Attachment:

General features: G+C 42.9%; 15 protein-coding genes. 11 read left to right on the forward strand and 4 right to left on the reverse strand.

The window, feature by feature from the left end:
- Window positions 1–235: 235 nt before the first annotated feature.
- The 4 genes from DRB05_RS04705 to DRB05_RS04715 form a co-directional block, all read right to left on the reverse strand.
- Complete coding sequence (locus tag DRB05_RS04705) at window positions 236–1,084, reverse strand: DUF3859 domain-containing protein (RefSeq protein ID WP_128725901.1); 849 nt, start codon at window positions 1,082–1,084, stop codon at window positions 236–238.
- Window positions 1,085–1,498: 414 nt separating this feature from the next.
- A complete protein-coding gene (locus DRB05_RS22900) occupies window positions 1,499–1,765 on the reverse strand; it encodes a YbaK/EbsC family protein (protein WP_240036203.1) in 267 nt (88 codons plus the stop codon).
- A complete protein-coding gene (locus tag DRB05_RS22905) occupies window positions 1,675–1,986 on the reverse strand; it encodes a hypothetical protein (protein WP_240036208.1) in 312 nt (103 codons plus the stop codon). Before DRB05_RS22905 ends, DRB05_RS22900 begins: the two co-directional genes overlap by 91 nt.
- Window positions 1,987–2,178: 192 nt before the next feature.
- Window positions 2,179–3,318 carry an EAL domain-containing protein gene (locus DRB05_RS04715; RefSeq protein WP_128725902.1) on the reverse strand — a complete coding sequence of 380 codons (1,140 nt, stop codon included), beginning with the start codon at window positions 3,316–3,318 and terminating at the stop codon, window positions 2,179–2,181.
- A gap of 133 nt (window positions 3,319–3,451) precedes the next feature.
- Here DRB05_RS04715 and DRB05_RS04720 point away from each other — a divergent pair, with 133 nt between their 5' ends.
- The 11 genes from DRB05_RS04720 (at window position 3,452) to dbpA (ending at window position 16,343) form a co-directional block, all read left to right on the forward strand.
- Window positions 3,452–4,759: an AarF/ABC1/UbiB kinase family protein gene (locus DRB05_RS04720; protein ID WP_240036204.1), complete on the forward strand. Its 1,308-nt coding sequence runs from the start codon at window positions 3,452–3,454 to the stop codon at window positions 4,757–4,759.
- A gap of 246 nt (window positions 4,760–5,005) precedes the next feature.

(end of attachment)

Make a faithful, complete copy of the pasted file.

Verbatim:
General features: G+C 42.9%; 15 protein-coding genes. 11 read left to right on the forward strand and 4 right to left on the reverse strand.

The window, feature by feature from the left end:
- Window positions 1–235: 235 nt before the first annotated feature.
- The 4 genes from DRB05_RS04705 to DRB05_RS04715 form a co-directional block, all read right to left on the reverse strand.
- Complete coding sequence (locus tag DRB05_RS04705) at window positions 236–1,084, reverse strand: DUF3859 domain-containing protein (RefSeq protein ID WP_128725901.1); 849 nt, start codon at window positions 1,082–1,084, stop codon at window positions 236–238.
- Window positions 1,085–1,498: 414 nt separating this feature from the next.
- A complete protein-coding gene (locus DRB05_RS22900) occupies window positions 1,499–1,765 on the reverse strand; it encodes a YbaK/EbsC family protein (protein WP_240036203.1) in 267 nt (88 codons plus the stop codon).
- A complete protein-coding gene (locus tag DRB05_RS22905) occupies window positions 1,675–1,986 on the reverse strand; it encodes a hypothetical protein (protein WP_240036208.1) in 312 nt (103 codons plus the stop codon). Before DRB05_RS22905 ends, DRB05_RS22900 begins: the two co-directional genes overlap by 91 nt.
- Window positions 1,987–2,178: 192 nt before the next feature.
- Window positions 2,179–3,318 carry an EAL domain-containing protein gene (locus DRB05_RS04715; RefSeq protein WP_128725902.1) on the reverse strand — a complete coding sequence of 380 codons (1,140 nt, stop codon included), beginning with the start codon at window positions 3,316–3,318 and terminating at the stop codon, window positions 2,179–2,181.
- A gap of 133 nt (window positions 3,319–3,451) precedes the next feature.
- Here DRB05_RS04715 and DRB05_RS04720 point away from each other — a divergent pair, with 133 nt between their 5' ends.
- The 11 genes from DRB05_RS04720 (at window position 3,452) to dbpA (ending at window position 16,343) form a co-directional block, all read left to right on the forward strand.
- Window positions 3,452–4,759: an AarF/ABC1/UbiB kinase family protein gene (locus DRB05_RS04720; protein ID WP_240036204.1), complete on the forward strand. Its 1,308-nt coding sequence runs from the start codon at window positions 3,452–3,454 to the stop codon at window positions 4,757–4,759.
- A gap of 246 nt (window positions 4,760–5,005) precedes the next feature.